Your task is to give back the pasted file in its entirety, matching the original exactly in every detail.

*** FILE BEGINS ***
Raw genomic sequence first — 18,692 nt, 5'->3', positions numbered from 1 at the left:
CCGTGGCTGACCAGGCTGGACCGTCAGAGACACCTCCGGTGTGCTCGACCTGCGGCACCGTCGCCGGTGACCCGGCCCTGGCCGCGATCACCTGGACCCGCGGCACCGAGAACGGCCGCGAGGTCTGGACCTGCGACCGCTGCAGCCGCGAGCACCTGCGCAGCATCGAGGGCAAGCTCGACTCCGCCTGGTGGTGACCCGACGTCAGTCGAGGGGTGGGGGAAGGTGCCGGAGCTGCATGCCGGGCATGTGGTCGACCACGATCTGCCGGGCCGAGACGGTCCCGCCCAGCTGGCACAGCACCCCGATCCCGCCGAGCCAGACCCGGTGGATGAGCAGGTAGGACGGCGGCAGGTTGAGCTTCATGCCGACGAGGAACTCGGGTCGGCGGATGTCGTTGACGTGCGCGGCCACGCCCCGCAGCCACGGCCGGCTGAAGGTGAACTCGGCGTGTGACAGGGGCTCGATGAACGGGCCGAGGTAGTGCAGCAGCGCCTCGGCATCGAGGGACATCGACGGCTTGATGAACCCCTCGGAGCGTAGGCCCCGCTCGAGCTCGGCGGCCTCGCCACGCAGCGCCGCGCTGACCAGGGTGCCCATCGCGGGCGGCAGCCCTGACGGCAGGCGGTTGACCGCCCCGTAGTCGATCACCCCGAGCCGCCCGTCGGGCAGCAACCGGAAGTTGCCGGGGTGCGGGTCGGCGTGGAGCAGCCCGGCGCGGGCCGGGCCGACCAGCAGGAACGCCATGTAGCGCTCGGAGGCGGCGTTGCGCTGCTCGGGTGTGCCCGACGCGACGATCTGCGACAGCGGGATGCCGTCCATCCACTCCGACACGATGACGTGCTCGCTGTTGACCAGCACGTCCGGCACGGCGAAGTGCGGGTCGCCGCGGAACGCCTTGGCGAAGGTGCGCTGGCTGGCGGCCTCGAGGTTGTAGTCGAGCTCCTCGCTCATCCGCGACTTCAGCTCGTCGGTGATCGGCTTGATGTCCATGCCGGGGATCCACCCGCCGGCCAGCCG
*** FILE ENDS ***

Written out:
Raw genomic sequence first — 18,692 nt, 5'->3', positions numbered from 1 at the left:
CCGTGGCTGACCAGGCTGGACCGTCAGAGACACCTCCGGTGTGCTCGACCTGCGGCACCGTCGCCGGTGACCCGGCCCTGGCCGCGATCACCTGGACCCGCGGCACCGAGAACGGCCGCGAGGTCTGGACCTGCGACCGCTGCAGCCGCGAGCACCTGCGCAGCATCGAGGGCAAGCTCGACTCCGCCTGGTGGTGACCCGACGTCAGTCGAGGGGTGGGGGAAGGTGCCGGAGCTGCATGCCGGGCATGTGGTCGACCACGATCTGCCGGGCCGAGACGGTCCCGCCCAGCTGGCACAGCACCCCGATCCCGCCGAGCCAGACCCGGTGGATGAGCAGGTAGGACGGCGGCAGGTTGAGCTTCATGCCGACGAGGAACTCGGGTCGGCGGATGTCGTTGACGTGCGCGGCCACGCCCCGCAGCCACGGCCGGCTGAAGGTGAACTCGGCGTGTGACAGGGGCTCGATGAACGGGCCGAGGTAGTGCAGCAGCGCCTCGGCATCGAGGGACATCGACGGCTTGATGAACCCCTCGGAGCGTAGGCCCCGCTCGAGCTCGGCGGCCTCGCCACGCAGCGCCGCGCTGACCAGGGTGCCCATCGCGGGCGGCAGCCCTGACGGCAGGCGGTTGACCGCCCCGTAGTCGATCACCCCGAGCCGCCCGTCGGGCAGCAACCGGAAGTTGCCGGGGTGCGGGTCGGCGTGGAGCAGCCCGGCGCGGGCCGGGCCGACCAGCAGGAACGCCATGTAGCGCTCGGAGGCGGCGTTGCGCTGCTCGGGTGTGCCCGACGCGACGATCTGCGACAGCGGGATGCCGTCCATCCACTCCGACACGATGACGTGCTCGCTGTTGACCAGCACGTCCGGCACGGCGAAGTGCGGGTCGCCGCGGAACGCCTTGGCGAAGGTGCGCTGGCTGGCGGCCTCGAGGTTGTAGTCGAGCTCCTCGCTCATCCGCGACTTCAGCTCGTCGGTGATCGGCTTGATGTCCATGCCGGGGATCCACCCGCCGGCCAGCCG